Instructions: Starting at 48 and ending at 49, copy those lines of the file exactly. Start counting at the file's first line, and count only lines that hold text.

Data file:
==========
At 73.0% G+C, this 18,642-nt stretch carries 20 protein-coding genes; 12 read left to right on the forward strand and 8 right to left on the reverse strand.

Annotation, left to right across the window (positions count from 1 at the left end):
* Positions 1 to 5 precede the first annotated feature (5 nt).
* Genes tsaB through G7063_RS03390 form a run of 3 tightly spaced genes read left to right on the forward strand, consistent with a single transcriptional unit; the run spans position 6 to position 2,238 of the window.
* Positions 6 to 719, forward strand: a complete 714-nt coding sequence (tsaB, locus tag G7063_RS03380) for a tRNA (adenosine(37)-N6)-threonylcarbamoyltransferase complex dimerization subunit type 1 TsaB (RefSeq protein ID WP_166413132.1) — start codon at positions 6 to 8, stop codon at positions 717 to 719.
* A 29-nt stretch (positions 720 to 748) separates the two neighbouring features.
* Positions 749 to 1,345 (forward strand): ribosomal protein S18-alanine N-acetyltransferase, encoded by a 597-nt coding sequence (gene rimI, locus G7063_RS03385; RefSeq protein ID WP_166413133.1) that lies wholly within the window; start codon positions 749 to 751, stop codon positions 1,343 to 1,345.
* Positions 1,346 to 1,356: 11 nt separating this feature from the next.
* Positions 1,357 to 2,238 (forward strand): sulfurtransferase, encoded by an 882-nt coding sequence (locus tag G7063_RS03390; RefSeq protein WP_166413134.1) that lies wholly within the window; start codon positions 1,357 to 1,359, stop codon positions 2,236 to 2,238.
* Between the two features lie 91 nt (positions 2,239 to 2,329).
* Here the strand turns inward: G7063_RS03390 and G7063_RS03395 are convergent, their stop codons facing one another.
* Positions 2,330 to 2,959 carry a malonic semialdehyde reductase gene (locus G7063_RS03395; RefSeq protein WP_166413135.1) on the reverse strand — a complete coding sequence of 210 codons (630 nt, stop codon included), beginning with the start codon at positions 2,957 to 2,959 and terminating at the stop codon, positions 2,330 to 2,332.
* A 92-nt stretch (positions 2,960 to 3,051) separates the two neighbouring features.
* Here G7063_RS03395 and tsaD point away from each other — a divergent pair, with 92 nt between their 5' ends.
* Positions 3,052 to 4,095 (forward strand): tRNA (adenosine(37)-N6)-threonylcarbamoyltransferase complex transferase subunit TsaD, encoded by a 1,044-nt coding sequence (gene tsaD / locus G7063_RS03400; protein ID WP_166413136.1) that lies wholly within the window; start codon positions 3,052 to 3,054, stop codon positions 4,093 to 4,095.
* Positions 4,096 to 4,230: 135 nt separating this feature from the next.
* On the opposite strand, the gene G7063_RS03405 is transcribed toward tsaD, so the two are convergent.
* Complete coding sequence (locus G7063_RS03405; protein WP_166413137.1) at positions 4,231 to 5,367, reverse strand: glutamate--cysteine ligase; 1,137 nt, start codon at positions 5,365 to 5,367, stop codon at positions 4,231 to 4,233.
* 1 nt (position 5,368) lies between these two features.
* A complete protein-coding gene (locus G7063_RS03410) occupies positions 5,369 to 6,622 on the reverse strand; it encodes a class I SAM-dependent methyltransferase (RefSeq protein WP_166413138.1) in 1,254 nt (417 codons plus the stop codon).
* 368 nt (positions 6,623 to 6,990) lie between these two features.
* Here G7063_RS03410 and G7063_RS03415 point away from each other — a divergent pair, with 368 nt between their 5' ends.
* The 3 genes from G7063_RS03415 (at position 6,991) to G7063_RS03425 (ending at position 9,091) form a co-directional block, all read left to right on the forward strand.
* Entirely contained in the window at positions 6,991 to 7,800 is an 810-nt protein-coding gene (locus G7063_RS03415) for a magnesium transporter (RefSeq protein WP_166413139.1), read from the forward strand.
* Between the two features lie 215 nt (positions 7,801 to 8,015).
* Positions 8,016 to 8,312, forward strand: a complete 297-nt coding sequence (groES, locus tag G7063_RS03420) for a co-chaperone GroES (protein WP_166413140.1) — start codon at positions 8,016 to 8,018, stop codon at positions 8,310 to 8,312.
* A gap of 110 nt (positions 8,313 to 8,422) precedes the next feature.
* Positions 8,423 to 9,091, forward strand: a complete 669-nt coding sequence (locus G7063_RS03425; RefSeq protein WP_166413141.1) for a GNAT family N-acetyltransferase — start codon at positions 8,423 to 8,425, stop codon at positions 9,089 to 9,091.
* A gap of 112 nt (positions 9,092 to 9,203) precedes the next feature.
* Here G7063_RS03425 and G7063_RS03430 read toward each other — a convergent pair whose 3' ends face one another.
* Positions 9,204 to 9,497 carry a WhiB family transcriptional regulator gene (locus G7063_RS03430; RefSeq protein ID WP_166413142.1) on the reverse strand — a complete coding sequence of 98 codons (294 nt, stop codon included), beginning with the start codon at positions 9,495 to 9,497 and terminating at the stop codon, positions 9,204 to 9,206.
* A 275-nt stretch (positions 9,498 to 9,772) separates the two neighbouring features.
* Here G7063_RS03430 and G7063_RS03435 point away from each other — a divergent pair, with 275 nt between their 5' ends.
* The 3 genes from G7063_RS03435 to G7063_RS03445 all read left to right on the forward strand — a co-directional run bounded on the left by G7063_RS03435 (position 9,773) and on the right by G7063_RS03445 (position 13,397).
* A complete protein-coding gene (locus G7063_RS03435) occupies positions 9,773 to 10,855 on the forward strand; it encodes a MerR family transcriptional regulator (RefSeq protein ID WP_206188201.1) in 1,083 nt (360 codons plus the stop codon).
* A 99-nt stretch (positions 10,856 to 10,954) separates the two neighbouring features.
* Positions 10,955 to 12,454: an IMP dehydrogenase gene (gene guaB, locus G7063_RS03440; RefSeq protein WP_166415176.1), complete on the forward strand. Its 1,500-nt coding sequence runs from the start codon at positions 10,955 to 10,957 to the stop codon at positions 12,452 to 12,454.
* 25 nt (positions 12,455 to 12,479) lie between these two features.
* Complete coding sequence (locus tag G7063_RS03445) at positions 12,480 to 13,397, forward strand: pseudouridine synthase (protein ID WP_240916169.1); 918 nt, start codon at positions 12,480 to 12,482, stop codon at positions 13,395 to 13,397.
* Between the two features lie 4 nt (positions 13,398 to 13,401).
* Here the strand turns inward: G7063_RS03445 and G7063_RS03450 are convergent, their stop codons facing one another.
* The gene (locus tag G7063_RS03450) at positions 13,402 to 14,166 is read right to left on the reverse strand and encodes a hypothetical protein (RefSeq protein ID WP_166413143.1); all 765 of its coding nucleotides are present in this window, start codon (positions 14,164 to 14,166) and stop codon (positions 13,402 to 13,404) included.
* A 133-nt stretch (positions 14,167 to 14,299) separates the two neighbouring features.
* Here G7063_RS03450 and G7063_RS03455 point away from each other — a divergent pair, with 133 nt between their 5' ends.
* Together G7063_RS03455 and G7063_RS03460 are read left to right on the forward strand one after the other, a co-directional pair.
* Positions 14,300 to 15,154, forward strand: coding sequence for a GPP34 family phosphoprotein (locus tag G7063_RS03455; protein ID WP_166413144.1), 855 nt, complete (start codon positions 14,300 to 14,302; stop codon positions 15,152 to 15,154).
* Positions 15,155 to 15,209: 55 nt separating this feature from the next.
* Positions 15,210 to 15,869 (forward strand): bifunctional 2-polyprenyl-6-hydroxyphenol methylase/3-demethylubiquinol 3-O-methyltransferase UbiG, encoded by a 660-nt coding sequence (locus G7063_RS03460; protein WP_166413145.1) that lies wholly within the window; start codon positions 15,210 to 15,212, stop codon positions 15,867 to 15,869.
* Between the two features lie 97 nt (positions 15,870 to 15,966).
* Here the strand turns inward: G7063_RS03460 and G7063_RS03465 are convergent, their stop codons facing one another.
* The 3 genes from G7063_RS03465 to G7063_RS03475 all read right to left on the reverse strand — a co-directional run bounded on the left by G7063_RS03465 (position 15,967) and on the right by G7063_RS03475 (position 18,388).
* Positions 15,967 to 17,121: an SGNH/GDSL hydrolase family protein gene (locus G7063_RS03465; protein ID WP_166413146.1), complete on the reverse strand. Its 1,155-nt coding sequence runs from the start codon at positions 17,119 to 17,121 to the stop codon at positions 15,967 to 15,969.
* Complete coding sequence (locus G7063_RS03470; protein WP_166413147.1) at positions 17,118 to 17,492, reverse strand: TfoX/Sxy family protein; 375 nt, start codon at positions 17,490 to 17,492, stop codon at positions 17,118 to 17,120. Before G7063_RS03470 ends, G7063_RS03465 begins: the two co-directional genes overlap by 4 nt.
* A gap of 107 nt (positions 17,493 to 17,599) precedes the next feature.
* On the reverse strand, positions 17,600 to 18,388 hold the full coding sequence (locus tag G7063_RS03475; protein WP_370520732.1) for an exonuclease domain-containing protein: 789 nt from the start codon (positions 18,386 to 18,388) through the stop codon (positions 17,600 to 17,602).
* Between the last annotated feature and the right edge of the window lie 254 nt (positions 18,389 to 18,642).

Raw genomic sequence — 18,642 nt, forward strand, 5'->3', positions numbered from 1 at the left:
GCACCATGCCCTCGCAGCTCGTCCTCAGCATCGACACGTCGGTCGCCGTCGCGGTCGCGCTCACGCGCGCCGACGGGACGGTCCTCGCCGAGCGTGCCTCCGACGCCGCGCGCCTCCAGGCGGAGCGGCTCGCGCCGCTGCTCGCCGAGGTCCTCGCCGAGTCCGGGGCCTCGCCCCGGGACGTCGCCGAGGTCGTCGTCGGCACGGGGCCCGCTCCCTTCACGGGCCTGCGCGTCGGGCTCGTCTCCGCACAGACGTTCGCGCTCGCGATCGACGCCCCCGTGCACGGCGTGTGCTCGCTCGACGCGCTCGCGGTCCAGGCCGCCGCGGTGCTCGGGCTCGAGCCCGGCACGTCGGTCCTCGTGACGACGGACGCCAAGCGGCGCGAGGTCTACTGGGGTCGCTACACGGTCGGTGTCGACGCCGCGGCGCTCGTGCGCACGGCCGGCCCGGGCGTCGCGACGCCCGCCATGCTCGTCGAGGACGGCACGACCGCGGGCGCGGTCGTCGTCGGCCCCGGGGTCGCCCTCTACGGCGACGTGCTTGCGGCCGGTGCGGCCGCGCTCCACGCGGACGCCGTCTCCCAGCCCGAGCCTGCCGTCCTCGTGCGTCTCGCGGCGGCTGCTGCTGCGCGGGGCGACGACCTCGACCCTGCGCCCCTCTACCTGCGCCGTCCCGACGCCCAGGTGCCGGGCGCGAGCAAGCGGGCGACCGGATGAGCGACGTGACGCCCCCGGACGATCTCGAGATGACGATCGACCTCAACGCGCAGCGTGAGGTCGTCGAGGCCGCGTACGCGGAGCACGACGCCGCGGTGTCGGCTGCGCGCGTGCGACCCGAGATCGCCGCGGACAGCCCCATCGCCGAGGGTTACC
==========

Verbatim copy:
* Positions 15,210 to 15,869 (forward strand): bifunctional 2-polyprenyl-6-hydroxyphenol methylase/3-demethylubiquinol 3-O-methyltransferase UbiG, encoded by a 660-nt coding sequence (locus G7063_RS03460; protein WP_166413145.1) that lies wholly within the window; start codon positions 15,210 to 15,212, stop codon positions 15,867 to 15,869.
* Between the two features lie 97 nt (positions 15,870 to 15,966).